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Possible Hay Shortage: About a month ago I had lunch with somebody who asked me about our hay supply. His take is that we had plenty and that there shouldn’t be any problems. I explained that I thought we had a very poor hay spring crop and that I anticipated that there would be shortages. To that point, I would like to share with you this information that I received for the University of Kentucky College of Agriculture.
Hold on to your hats. The most recent USDA estimate for hay acreage to be harvested in the U.S. during 2011 has likely set the stage for a wild, upward ride in hay prices for the rest of the year.
U.S. growers plan to harvest 57.6 million all-hay acres in 2011, down 4 percent from 2010, according to the June 30 Acreage report.
Harvested acres are expected to be below or equal to last year’s figures for most states in the Corn Belt, Great Plains, and Pacific Northwest and Rocky Mountain regions, the ag department adds. Record-low harvested acreages are expected in Iowa, Nebraska, Minnesota, Maine, Pennsylvania and Wisconsin.
For alfalfa and alfalfa mixtures, USDA expects a harvested area of 19.3 million acres in 2011, down 3 percent from that of last year. Throughout spring, most market watchers had been predicting a large drop in hay acres and that growers would switch to corn, wheat and other crops to capitalize on projected high commodity prices.
In its March 31 Prospective Plantings report, USDA had forecast all-hay production at 59 million acres. “That would have been a drop of about 1 percent from 2010,” says University of Wisconsin Extension educator Ken Barnett, who compiles the Weekly Hay Market Demand and Price Report for the Upper Midwest. “Given all the reports we were hearing and reading through the winter about farmers taking land out of hay to plant corn and other crops, I don’t think many people really believed that number.”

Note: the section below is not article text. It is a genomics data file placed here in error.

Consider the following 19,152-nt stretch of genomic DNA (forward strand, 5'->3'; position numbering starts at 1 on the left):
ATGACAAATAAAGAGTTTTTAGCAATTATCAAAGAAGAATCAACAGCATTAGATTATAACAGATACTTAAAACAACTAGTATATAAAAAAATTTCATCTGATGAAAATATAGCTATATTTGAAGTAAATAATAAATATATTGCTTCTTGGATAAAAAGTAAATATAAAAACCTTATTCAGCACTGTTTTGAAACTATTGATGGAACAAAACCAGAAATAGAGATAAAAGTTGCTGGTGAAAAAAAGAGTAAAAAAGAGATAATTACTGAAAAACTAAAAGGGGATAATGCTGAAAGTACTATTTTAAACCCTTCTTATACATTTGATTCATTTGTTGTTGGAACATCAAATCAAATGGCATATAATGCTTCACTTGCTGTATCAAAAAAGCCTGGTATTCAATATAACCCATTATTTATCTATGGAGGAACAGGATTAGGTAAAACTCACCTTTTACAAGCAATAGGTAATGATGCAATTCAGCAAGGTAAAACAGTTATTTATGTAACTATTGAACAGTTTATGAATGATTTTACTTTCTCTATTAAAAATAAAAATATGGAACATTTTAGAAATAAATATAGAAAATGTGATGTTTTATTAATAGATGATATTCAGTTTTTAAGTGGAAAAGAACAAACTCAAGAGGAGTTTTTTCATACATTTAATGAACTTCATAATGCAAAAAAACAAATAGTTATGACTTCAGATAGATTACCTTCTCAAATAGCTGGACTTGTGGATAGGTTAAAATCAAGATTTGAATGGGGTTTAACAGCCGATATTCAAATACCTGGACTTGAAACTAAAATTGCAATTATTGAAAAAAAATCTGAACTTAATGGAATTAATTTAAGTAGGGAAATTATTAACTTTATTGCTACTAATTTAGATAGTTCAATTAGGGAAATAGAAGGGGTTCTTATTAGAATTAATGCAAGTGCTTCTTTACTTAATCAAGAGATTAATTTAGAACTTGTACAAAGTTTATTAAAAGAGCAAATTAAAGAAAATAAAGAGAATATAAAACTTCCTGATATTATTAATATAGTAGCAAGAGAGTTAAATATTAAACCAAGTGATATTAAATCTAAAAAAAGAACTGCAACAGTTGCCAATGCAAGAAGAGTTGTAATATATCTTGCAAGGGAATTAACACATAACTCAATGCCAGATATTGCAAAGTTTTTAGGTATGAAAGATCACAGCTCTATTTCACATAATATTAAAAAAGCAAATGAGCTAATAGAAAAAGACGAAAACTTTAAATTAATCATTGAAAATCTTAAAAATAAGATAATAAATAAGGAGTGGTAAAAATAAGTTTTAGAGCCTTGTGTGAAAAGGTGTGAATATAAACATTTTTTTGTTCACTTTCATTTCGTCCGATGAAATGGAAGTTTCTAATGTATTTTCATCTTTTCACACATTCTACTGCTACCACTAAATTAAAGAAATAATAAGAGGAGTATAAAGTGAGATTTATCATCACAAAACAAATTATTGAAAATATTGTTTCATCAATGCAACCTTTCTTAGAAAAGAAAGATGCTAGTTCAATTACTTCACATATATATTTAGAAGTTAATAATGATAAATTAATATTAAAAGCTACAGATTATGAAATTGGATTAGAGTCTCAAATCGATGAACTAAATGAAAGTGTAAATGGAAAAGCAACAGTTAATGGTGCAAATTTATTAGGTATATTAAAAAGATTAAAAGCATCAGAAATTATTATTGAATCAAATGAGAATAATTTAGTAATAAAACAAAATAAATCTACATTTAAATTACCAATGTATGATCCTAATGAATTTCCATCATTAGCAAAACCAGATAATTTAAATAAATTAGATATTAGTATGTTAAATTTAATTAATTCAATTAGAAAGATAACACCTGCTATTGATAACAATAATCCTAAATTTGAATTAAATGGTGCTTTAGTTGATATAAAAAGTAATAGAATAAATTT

Even so, the size of the spread between the March and June acreage numbers surprised many analysts. “Shocking is the only word I can think of to describe it,” says Matt Diersen, ag economist at South Dakota State University Extension. “It’s a big, big drop.”
That virtually ensures dramatically lower U.S. hay production overall. Diersen points out that, if this year’s yields meet the 10-year average of 2.43 tons/acre, national all-hay production would total 140 million tons, a 7-million-ton drop from production in 2010 and the lowest production since 1988.
A relatively low inventory of hay coming out of the winter promises to tighten supplies even more.
Hay stocks on May 1 of this year totaled 22 million tons. “That’s not crazy tight like it was in 2007 when May 1 stocks were under 15 million tons,” he says. “But when you couple it with the lower production, it will put a lot of pressure on the supply.” At the same time, demand is likely to be stronger than normal in some areas of the country. Severe droughts in Texas, Oklahoma and other parts of the Southern Plains have burned up pastures, forcing livestock producers to feed hay much earlier in the year than normal. “It’s really going to put a stress on supply throughout the marketing year, which will only push prices higher,” says Diersen. U.S. hay prices as of late May were already at an all-time high, Diersen adds. “It’s similar to 2008, when hay prices were high at the start of the marketing year, then stayed high for the rest of the summer.” His bottom line on the Acreage report: “It’s good news for someone with hay to sell. It’s very bad news for anybody on the buyer’s side.”
(SOURCE: Rick Mooney, Editor, eHay Weekly, Jul 5, 2011)